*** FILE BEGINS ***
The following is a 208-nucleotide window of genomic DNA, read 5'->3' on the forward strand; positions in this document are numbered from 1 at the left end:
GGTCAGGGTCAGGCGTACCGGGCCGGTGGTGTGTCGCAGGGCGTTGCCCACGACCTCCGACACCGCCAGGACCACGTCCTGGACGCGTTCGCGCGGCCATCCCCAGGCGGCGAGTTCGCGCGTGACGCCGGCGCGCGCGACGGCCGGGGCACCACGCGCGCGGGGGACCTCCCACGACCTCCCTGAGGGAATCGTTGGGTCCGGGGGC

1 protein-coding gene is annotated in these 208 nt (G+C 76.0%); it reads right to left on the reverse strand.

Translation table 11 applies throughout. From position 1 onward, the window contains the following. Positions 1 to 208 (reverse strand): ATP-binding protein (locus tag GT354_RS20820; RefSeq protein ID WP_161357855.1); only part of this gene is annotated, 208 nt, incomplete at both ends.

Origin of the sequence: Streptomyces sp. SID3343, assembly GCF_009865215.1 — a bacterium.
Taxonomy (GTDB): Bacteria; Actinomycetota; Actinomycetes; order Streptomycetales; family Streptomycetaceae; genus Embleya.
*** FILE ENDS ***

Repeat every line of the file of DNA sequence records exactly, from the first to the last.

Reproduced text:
The following is a 208-nucleotide window of genomic DNA, read 5'->3' on the forward strand; positions in this document are numbered from 1 at the left end:
GGTCAGGGTCAGGCGTACCGGGCCGGTGGTGTGTCGCAGGGCGTTGCCCACGACCTCCGACACCGCCAGGACCACGTCCTGGACGCGTTCGCGCGGCCATCCCCAGGCGGCGAGTTCGCGCGTGACGCCGGCGCGCGCGACGGCCGGGGCACCACGCGCGCGGGGGACCTCCCACGACCTCCCTGAGGGAATCGTTGGGTCCGGGGGC

1 protein-coding gene is annotated in these 208 nt (G+C 76.0%); it reads right to left on the reverse strand.

Translation table 11 applies throughout. From position 1 onward, the window contains the following. Positions 1 to 208 (reverse strand): ATP-binding protein (locus tag GT354_RS20820; RefSeq protein ID WP_161357855.1); only part of this gene is annotated, 208 nt, incomplete at both ends.

Origin of the sequence: Streptomyces sp. SID3343, assembly GCF_009865215.1 — a bacterium.
Taxonomy (GTDB): Bacteria; Actinomycetota; Actinomycetes; order Streptomycetales; family Streptomycetaceae; genus Embleya.